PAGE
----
Stargardt’s disease (also called Stargardt’s macular degeneration or Stargardt’s macular dystrophy) is a rare inherited eye condition which affects the central area of the retina called the macula. It is also sometimes called fundus flavimaculatus. It affects about 1 in 10,000 people.
Stargardt’s disease is sometimes called a juvenile macular dystrophy since it tends to first appear between the ages of 10 to 20 although visual impairment may not be apparent until as late as ages 30 to 40.
Stargardt’s disease causes parts of the macula to stop working, leading to problems with central vision, detailed vision and sometimes with colour perception.
How the eye works
Light passes through the cornea at the front of your eye, and is focused by the lens onto your retina. The retina is a delicate tissue that lines the inside of your eye. The retina converts the light into electrical signals that travel along the optic nerve to your brain. The brain interprets these signals to “see” the world around you.
Light from the object you are looking at directly is focused onto a tiny area of the retina called the macula at the back of the eye. The macula is about 4mm across and is responsible for detailed central vision and most colour vision. It provides the vision you need to read, recognise faces, drive a car, see colours clearly, and any other activity that requires detailed, fine vision. The rest of the retina gives you side vision (peripheral vision).
The genetic cause of Stargardt’s disease
It is now clear that Stargardt’s disease is caused by a faulty gene (a ‘mutation’). The first gene mutation responsible for Stargardt’s disease was discovered in 1997. Since then several other gene mutations have been discovered that can cause the disease.
Genes are basically the body’s set of instructions on how the body should develop. We all inherit two sets of genes, one set from each of our parents, and we each pass on one of those sets of genes to our children. These sets of genes ‘lie’ in pairs (one from each parent) and they determine our traits - the many things which make us individuals, such as hair or eye colour, or whether we get certain genetic conditions. There are two ways a trait can be passed through genes to children - by a dominant pattern or a recessive pattern.
Difference between dominant and recessive traits
A dominant trait only needs to be inherited from one parent. With this type of inheritance, only one copy of the gene is needed. When a dominant gene from one parent is paired with a recessive gene from the other parent, the dominant gene ‘switches on’ the trait. It is ‘dominant’ over the other (recessive) gene inherited from the other parent and the child will have that dominant trait.
With recessive traits, two copies of the gene are needed, meaning both parents have to carry and pass on a copy of the recessive gene. When this happens, the recessive trait will be ‘switched on’ and the child will have that recessive trait.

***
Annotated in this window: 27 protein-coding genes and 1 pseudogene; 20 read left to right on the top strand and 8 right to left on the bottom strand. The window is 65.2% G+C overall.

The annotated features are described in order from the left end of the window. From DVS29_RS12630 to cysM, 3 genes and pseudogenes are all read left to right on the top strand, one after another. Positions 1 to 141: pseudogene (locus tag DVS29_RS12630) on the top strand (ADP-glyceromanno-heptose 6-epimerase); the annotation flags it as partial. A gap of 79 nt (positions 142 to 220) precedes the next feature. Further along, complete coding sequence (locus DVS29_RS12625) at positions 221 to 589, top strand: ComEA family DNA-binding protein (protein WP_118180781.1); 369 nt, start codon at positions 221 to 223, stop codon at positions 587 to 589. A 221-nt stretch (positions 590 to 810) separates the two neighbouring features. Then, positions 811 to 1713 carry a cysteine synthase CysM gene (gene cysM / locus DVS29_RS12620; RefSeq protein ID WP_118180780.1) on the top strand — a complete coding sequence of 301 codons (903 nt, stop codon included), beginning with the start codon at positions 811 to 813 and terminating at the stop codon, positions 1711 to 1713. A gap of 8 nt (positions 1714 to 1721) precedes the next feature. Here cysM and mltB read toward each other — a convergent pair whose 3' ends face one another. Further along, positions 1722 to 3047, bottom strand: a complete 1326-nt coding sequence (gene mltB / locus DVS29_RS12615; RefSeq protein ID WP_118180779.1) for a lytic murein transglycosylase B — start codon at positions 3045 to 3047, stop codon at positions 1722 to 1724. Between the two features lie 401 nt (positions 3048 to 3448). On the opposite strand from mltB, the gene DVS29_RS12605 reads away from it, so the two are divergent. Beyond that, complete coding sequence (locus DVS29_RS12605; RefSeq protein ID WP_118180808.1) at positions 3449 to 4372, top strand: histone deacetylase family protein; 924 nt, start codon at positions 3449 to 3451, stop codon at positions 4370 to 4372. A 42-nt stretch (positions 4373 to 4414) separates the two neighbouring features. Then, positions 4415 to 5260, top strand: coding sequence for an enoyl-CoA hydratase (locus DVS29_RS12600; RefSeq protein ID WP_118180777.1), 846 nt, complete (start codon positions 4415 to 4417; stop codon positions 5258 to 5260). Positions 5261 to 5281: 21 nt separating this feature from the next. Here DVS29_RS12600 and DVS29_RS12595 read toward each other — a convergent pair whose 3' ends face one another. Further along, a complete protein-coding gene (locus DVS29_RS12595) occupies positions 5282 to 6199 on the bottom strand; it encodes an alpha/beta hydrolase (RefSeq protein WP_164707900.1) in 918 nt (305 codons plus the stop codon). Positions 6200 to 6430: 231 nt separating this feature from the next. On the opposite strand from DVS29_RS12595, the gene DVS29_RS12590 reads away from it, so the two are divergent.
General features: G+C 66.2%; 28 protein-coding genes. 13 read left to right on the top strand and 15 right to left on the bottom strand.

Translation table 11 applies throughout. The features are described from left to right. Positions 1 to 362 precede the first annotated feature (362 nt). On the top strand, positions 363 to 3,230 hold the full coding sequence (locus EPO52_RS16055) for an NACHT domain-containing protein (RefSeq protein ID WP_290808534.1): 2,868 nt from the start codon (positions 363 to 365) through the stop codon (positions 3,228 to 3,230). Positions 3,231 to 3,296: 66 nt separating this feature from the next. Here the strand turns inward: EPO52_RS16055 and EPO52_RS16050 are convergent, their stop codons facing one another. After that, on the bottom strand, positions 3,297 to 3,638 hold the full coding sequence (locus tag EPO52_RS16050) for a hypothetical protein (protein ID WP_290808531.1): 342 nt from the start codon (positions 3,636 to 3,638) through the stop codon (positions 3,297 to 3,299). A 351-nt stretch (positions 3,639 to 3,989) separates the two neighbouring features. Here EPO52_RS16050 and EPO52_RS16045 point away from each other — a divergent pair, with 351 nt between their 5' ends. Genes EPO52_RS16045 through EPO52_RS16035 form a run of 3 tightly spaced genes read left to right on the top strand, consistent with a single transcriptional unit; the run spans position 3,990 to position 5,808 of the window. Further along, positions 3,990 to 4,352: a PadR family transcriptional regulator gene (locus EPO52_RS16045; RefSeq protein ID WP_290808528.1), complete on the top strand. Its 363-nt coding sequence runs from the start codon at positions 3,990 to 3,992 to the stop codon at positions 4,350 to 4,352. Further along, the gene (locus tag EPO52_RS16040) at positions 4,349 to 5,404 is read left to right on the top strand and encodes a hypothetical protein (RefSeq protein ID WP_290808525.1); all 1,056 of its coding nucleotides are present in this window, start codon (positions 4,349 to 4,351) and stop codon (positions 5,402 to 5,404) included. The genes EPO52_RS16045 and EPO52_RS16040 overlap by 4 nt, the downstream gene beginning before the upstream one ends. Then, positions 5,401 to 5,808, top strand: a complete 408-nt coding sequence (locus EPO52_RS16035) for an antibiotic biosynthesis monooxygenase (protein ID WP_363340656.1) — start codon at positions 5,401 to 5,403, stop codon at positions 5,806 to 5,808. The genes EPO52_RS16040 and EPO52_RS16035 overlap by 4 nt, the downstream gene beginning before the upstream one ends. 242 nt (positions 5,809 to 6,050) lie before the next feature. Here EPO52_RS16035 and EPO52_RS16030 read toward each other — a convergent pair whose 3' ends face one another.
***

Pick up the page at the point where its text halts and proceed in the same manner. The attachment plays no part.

How Stargardt’s disease fits into these patterns
Stargardt’s disease has a recessive pattern of inheritance in 90% of cases. This is most commonly due to a mutation in the ABCA4 gene. When two people who carry the faulty Stargardt’s disease gene have a child then that child may have Stargardt’s disease.
Usually people who carry the Stargardt’s disease gene do not have the disease since a ‘normal’ copy of the gene from their other parent has switched off the ‘faulty’ gene. This means that Stargardt’s often occurs in families that have no history of the disease in the past. This also means it is highly unlikely that someone with Stargardt’s disease will pass on the disease unless their partner also has the disease or is a carrier of the ‘faulty’ gene.
Recently, a rare dominant version of Stargardt’s has also been identified in the ELOVL4 gene.
Tests are available to determine which gene mutation is causing the disease. People with Stargardt’s may also wish to be entered onto the Australian Inherited Retinal Disease Register and DNA Bank - phone (08) 9346 2866, located at Sir Charles Gairdner Hospital in Perth.
Changes to the eye with Stargardt’s disease
The ‘normal’ version of the most common Stargardt’s gene provides instructions to make certain proteins in the retina that are involved in the removal of toxic waste products. However, in someone with Stargardt’s disease, the ‘faulty’ Stargardt’s gene gives incorrect instructions which prevent the protein from removing these toxic substances. These toxic substances gradually build up, damaging and eventually killing cells in the macula.
There are two main findings on the retina of people with Stargardt’s disease. First, there is often an oval-shaped lesion, often referred to as ‘beaten bronze’ in appearance, around the macula. This lesion tends to deteriorate over time and causes changes in the way the cells of the macula are able to work. This leads to a loss of visual acuity, meaning people’s vision becomes less sharp.